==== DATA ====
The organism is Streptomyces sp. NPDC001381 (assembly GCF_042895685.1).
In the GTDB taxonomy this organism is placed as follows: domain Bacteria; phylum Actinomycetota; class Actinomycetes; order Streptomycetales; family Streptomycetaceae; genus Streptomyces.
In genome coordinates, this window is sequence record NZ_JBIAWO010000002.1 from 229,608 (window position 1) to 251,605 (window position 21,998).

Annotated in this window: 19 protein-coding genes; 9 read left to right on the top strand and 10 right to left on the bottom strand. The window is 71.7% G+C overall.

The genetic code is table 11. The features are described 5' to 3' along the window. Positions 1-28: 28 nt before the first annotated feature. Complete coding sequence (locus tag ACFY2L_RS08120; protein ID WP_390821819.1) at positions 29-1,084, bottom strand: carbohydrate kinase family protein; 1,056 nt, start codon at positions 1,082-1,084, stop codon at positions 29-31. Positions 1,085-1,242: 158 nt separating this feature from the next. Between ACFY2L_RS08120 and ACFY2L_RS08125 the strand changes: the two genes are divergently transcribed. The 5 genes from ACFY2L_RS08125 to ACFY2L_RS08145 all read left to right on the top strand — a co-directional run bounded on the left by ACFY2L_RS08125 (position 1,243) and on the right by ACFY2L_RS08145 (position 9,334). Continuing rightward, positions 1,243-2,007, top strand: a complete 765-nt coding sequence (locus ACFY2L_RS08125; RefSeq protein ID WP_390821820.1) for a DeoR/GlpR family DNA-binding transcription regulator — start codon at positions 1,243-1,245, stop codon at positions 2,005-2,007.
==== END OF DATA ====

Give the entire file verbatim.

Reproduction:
The organism is Streptomyces sp. NPDC001381 (assembly GCF_042895685.1).
In the GTDB taxonomy this organism is placed as follows: domain Bacteria; phylum Actinomycetota; class Actinomycetes; order Streptomycetales; family Streptomycetaceae; genus Streptomyces.
In genome coordinates, this window is sequence record NZ_JBIAWO010000002.1 from 229,608 (window position 1) to 251,605 (window position 21,998).

Annotated in this window: 19 protein-coding genes; 9 read left to right on the top strand and 10 right to left on the bottom strand. The window is 71.7% G+C overall.

The genetic code is table 11. The features are described 5' to 3' along the window. Positions 1-28: 28 nt before the first annotated feature. Complete coding sequence (locus tag ACFY2L_RS08120; protein ID WP_390821819.1) at positions 29-1,084, bottom strand: carbohydrate kinase family protein; 1,056 nt, start codon at positions 1,082-1,084, stop codon at positions 29-31. Positions 1,085-1,242: 158 nt separating this feature from the next. Between ACFY2L_RS08120 and ACFY2L_RS08125 the strand changes: the two genes are divergently transcribed. The 5 genes from ACFY2L_RS08125 to ACFY2L_RS08145 all read left to right on the top strand — a co-directional run bounded on the left by ACFY2L_RS08125 (position 1,243) and on the right by ACFY2L_RS08145 (position 9,334). Continuing rightward, positions 1,243-2,007, top strand: a complete 765-nt coding sequence (locus ACFY2L_RS08125; RefSeq protein ID WP_390821820.1) for a DeoR/GlpR family DNA-binding transcription regulator — start codon at positions 1,243-1,245, stop codon at positions 2,005-2,007.